of timber on Prince of Wales Island, near the community of Coffman
Cove, about 60 miles northwest of Ketchikan.
Former RDC president
Chuck Webber dies at 83
Longtime Alaskan Charles “Chuck”
Webber died September 11 at his home in
Anchorage. He was 83. Mr. Webber served
three consecutive terms as the president of
Mr. Webber had a special talent of
steering people with divergent views in the same direction.
“If two people were in a heated discussion that was getting
maybe a little too hot, Chuck Webber could walk up to them and in
two minutes flat, they’d be shaking hands,” said Paula Easley, who
was Executive Director of RDC when Mr. Webber held the top board seat.
“That ability to lead people toward reasoned positions on
policy issues made him a valuable member of the corporate and
non-profit boards on which he generously served,” Easley said.
“Chuck liked people and was never unkind. He could make anyone
Realizing what a jewel he was, the board quickly moved him
to the executive committee and then elected him president, Easley
“People in that job were usually burned out after a year because
of the position’s high-profile demands,” Easley continued. “But not
Chuck – he served three consecutive terms, which was a first for
Mr. Webber served in the U.S. Navy and was stationed on the
USS Pasadena. He held the rank of Lieutenant before completing his
service and finishing his education at the University of Colorado at
Boulder in 1949.
Governor Jay Hammond appointed Mr. Webber to his cabinet
as the Commissioner of the Alaska Department of Commerce and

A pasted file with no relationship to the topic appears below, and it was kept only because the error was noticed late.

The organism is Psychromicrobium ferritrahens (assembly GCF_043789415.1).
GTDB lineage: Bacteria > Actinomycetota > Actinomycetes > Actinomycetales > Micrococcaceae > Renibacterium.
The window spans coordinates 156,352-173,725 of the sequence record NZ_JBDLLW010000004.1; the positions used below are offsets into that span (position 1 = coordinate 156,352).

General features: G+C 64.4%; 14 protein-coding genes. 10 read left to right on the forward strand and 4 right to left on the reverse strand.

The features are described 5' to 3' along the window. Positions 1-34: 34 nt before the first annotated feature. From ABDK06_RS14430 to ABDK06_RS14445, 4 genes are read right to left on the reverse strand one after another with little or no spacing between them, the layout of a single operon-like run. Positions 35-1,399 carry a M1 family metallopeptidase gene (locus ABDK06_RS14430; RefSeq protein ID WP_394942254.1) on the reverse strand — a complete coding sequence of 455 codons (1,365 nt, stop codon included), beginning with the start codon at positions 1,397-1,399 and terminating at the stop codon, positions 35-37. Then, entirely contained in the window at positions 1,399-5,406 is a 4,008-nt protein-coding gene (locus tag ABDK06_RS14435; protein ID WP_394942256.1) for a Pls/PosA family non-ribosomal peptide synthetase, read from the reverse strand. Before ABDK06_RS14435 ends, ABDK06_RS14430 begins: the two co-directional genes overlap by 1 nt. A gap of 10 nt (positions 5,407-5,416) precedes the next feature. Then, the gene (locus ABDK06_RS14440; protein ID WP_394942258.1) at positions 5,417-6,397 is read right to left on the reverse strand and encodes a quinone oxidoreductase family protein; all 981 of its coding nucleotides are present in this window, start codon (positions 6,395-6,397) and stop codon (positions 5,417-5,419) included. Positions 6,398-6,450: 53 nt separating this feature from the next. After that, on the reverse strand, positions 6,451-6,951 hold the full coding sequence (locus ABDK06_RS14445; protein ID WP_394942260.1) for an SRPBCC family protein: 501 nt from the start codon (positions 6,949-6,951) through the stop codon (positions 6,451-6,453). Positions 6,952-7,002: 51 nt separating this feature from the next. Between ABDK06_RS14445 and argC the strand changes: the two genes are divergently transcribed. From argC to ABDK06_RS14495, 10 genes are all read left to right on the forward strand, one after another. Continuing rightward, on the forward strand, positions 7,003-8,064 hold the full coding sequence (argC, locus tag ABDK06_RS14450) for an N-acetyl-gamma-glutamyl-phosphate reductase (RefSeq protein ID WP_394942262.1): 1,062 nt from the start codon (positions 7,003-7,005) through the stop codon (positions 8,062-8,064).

Economic Development. In 1986, he was named chairman of Alaska
National Bank of the North. Along with many other recognitions
that he received for his life achievements and community service,
Mr. Webber received the Anchorage Chamber of Commerce’s James
Dodson Memorial Gold Pan Award for two consecutive years.
Labor endorses Alaska gas pipeline
The Alaska Natural Gas Pipeline project received a major boost
this fall at the AFL-CIO convention in Pittsburgh, PA. Tagged as the“important project to our nation’s economic future, “ the project
was endorsed in three resolutions unanimously passed by AFL-CIO
Drue Pearce, Federal Coordinator for the Office of the Federal
Coordinator for Alaska Natural Gas Transportation Projects (OFC),
called the AFL-CIO support “a monumental endorsement.”
“America needs world-class infrastructure projects that can give
hard-working Americans good paying jobs,” Pearce said. “This is just
that kind of project and the AFL-CIO working families get it.”
Vince Beltrami, the president of the Alaska AFL-CIO, addressed
the national convention on the importance of the gas pipeline
project to labor.
To underscore labor’s support, Frank Carroll, the Second District
International Vice President of the International Brotherhood of
Electrical Workers [IBEW] and who represents all of New England,
came out strongly in support of the project.